faint

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damn someone or something with faint praise

Fig. to criticize someone or something indirectly by not praising enthusiastically. The critic did not say that he disliked the play, but he damned it with faint praise. Mrs. Brown is very proud of her son's achievements, but damns her daughter's with faint praise.
See also: damn, faint, praise

faint dead away

Fig. to faint and fall unconscious. I almost fainted dead away. David will faint dead away when he reads this.
See also: away, dead, faint

faint from something

to faint because of something. I nearly fainted from fear! Three people along the parade route fainted from the heat.
See also: faint

Faint heart never won fair lady.

Prov. A timid suitor never won his lady. (Used to encourage boys or men to be bold in courting women.) Bill: I'd really like to go out with Alice, but what if she says no? Alan: You won't know till you ask her. Faint heart never won fair lady. Don't be so shy about talking to Edith. Faint heart never won fair lady.
See also: faint, fair, heart, lady, never, won

faint of heart

Fig. people who are squeamish; someone who is sickened or disturbed by unpleasantness or challenge. The pathway around the top of the volcano, near the crater, is not for the faint of heart.
See also: faint, heart, of

not have the faintest idea

also not have the foggiest idea
to not know anything at all about something not have the foggiest notion I didn't have the faintest idea where I was or which way I was going – I simply knew I had to get away. These people don't have the foggiest idea what America's really like.
Usage notes: also used in the forms I have no idea and I haven't the slightest idea
See also: faint, have, idea, not

damn (somebody/something) with faint praise

to show only slight approval for someone or something By qualifying his support, you could argue he was damning these leaders with faint praise. Maybe I'm damning them with faint praise, but the Yankees are easier to like than the Atlanta Braves in this series.
See also: damn, faint, praise

damn somebody/something with faint praise

to praise something or someone in such a weak way that it is obvious you do not really admire them She damned Reynolds with faint praise, calling him one of the best imitators in the world.
See also: damn, faint, praise

not have the faintest (idea)

to have no knowledge of or no information about something 'Do you know where Anna is?' 'I haven't the faintest.' (often + question word) I haven't the faintest idea what you're talking about.
See also: faint, have

not be for the faint-hearted

if something is not for the faint-hearted, it is not suitable for people who become frightened easily The drive along the winding coast road is not for the faint-hearted, particularly when it's foggy.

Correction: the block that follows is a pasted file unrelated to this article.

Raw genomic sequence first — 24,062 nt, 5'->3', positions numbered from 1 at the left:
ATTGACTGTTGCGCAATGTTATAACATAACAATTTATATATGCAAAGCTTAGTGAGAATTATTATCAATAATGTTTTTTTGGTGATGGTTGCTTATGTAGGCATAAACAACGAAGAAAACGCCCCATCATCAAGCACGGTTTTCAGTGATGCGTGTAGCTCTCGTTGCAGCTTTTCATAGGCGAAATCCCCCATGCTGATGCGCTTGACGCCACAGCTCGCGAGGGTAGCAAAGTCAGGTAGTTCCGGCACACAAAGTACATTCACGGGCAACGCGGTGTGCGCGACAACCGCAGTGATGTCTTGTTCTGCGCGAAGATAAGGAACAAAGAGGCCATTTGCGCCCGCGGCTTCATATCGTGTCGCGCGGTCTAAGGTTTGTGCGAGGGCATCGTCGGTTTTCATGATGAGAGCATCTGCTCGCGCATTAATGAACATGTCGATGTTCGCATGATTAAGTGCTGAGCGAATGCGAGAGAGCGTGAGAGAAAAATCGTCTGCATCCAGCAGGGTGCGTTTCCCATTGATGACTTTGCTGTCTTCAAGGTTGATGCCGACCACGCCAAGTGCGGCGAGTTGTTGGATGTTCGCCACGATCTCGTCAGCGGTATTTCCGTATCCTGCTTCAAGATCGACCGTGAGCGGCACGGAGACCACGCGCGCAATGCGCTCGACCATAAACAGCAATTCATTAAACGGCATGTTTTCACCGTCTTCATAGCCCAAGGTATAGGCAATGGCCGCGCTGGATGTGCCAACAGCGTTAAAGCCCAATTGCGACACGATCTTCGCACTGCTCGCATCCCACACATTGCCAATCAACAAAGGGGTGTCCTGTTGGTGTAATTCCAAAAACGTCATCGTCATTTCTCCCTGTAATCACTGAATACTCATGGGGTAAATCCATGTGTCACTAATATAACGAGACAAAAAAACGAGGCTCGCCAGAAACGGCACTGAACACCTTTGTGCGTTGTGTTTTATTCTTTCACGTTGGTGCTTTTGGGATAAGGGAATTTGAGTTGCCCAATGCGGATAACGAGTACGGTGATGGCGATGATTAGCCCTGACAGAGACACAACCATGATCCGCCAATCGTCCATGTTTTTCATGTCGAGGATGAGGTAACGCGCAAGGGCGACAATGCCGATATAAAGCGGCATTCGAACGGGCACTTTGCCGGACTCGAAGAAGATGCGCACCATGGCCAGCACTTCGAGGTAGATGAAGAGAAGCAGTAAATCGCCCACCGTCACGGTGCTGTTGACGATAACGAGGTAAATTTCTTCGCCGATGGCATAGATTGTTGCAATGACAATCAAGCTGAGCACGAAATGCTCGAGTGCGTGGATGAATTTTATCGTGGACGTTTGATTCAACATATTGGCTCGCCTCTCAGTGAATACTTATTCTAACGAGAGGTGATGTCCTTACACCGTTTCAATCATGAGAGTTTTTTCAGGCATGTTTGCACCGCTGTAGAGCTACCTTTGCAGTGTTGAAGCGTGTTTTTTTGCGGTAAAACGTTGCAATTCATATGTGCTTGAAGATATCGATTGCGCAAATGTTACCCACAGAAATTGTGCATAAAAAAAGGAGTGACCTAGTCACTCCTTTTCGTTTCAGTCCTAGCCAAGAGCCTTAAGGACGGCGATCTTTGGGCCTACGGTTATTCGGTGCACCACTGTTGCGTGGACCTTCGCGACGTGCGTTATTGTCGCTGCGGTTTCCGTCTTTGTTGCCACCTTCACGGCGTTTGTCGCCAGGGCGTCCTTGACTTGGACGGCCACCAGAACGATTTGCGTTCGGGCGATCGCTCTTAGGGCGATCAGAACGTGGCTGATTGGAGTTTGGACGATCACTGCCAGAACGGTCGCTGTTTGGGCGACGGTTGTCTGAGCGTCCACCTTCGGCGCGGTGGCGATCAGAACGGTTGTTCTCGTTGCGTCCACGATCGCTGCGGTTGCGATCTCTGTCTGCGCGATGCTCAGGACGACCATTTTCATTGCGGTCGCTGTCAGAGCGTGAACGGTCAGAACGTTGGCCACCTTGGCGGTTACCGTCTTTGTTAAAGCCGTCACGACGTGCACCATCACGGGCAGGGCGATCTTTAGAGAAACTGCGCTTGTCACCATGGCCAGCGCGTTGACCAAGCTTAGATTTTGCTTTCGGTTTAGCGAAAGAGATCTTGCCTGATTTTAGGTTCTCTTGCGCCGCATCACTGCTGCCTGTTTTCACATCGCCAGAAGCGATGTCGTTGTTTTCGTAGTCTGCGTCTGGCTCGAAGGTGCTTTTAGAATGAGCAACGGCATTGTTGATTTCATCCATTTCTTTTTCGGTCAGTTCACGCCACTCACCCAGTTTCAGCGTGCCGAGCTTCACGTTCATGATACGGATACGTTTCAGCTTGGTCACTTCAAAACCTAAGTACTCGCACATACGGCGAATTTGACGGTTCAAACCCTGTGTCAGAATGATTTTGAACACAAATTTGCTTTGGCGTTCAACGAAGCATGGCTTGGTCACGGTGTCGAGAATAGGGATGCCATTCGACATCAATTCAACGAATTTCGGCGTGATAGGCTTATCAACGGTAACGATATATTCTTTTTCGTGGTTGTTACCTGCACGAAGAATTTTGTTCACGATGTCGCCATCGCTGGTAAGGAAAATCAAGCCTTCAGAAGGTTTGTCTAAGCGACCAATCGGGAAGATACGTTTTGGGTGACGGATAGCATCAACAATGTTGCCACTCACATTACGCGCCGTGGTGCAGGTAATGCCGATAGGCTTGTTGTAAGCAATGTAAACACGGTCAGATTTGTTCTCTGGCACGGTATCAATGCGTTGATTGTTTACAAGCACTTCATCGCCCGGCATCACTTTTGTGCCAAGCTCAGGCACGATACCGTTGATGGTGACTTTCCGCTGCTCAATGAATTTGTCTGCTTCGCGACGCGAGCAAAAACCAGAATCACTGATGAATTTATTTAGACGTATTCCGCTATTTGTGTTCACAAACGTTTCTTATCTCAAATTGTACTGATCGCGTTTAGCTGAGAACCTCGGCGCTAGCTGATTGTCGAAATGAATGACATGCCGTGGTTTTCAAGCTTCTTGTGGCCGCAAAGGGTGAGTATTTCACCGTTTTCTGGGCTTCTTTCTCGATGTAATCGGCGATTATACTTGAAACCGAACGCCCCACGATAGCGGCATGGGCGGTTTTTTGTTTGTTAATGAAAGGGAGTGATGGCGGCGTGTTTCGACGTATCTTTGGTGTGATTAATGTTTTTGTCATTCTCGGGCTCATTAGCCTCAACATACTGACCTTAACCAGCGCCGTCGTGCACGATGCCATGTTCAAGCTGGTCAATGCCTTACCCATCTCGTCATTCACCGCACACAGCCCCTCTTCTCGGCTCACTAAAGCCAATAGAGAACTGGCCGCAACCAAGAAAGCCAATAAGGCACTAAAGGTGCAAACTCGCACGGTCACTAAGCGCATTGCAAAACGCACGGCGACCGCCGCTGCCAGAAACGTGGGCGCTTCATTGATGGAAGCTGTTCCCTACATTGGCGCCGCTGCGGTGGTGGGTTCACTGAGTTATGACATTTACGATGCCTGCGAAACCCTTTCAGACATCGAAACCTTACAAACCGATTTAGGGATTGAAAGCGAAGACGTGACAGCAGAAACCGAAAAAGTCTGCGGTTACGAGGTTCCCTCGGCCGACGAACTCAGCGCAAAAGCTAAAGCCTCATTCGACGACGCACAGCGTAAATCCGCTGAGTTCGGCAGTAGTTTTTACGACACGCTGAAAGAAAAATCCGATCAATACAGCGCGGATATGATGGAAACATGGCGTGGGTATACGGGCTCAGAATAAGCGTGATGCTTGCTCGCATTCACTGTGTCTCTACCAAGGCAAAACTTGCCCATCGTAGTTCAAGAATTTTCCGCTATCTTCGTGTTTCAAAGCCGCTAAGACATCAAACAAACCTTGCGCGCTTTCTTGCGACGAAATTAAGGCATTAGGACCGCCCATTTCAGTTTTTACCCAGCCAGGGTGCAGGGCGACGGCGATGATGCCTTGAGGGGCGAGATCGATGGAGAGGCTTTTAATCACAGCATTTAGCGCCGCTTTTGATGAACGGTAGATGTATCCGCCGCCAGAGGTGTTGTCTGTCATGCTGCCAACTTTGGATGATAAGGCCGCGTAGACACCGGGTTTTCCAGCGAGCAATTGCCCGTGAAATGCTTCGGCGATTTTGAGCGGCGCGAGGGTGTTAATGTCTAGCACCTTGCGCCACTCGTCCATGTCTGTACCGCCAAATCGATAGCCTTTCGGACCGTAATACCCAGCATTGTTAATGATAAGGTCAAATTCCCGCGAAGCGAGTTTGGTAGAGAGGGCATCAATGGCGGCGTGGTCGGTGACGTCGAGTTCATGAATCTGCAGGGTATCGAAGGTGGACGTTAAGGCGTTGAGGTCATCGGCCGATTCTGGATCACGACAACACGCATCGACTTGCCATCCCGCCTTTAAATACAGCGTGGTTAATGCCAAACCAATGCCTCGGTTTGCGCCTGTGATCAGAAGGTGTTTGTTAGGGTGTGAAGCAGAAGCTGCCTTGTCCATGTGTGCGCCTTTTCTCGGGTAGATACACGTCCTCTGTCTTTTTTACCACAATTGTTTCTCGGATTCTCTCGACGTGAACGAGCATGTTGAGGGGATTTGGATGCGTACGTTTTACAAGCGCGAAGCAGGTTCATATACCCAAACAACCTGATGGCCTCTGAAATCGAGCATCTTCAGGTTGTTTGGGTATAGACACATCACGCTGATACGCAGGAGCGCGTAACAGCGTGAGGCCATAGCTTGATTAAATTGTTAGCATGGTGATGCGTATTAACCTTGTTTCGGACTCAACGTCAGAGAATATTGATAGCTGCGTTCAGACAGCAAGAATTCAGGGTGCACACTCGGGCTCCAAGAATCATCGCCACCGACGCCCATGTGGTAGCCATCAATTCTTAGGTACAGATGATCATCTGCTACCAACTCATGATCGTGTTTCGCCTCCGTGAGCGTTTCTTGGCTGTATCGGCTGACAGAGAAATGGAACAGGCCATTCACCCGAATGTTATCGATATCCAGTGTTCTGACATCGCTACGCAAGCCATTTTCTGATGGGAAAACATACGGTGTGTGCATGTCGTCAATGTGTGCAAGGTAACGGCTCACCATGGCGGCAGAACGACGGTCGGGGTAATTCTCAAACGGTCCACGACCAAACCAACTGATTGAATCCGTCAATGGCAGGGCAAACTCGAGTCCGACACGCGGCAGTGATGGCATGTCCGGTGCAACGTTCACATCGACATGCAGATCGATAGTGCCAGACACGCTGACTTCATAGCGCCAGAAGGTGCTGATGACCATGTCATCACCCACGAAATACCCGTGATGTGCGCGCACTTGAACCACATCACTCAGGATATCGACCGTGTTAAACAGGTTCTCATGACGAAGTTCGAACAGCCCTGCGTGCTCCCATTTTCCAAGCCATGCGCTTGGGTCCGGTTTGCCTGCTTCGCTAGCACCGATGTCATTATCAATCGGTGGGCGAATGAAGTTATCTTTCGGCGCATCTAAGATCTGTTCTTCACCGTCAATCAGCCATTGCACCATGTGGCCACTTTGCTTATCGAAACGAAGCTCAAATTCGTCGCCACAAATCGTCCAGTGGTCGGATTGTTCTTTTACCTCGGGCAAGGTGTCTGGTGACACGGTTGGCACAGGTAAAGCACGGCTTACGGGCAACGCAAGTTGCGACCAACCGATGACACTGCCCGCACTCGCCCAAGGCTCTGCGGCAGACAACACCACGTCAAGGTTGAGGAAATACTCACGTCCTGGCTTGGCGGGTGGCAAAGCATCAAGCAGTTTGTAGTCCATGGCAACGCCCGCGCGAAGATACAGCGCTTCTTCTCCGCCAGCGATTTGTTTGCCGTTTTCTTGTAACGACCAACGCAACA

damn with faint praise

Compliment so feebly that it amounts to no compliment at all, or even implies condemnation. For example, The reviewer damned the singer with faint praise, admiring her dress but not mentioning her voice . This idea was already expressed in Roman times by Favorinus (c. a.d. 110) but the actual expression comes from Alexander Pope's Epistle to Doctor Arbuthnot (1733): "Damn with faint praise, assent with civil leer, and, without sneering, teach the rest to sneer."
See also: damn, faint, praise
References in classic literature ?
At that, though I was faint and horribly fatigued, I gathered together all my strength, and began running again towards the light.
Above me, in the intense blue of the summer sky, some faint brown shreds of cloud whirled into nothingness.
It was so faint that I doubt if any eyes, except those which, like ours, had for days seen nothing but blackness, could have perceived it at all.
In five minutes there was no longer any doubt; it /was/ a patch of faint light.
On the morning of the fourth day his nostrils were suddenly surprised by a faint new scent.
The voice is low, with a certain faint sweetness or tone which falls soothingly on my ear.
At last as I banged pretty heavily against the bulkheads he warned me in his faint breathless wheeze to be more careful.
With a faint gesture of the hand, he indicated the figure on the bed.
I followed her, afraid that she was going to faint.
Bring me something to eat, at least, for I am faint with hunger.
Instead, either from pain or weakness, he fell to the floor in a dead faint.
1) Hume, who gives the names "impressions" and "ideas" to what may, for present purposes, be identified with our "sensations" and "images," speaks of impressions as "those perceptions which enter with most force and violence" while he defines ideas as "the faint images of these (i.
Thus in sleep, in a fever, in madness, or in any very violent emotions of soul, our ideas may approach to our impressions; as, on the other hand, it sometimes happens, that our impressions are so faint and low that we cannot distinguish them from our ideas.
The door, as well as I could see it in the dim light, was a great piece of wood all studded with nails; and I lifted my hand with a faint heart under my jacket, and knocked once.
By dint of patient investigation, we have been enabled to trace some characters bearing a faint resemblance to the names of the speakers; and we can only discern an entry of a song (supposed to have been sung by Mr.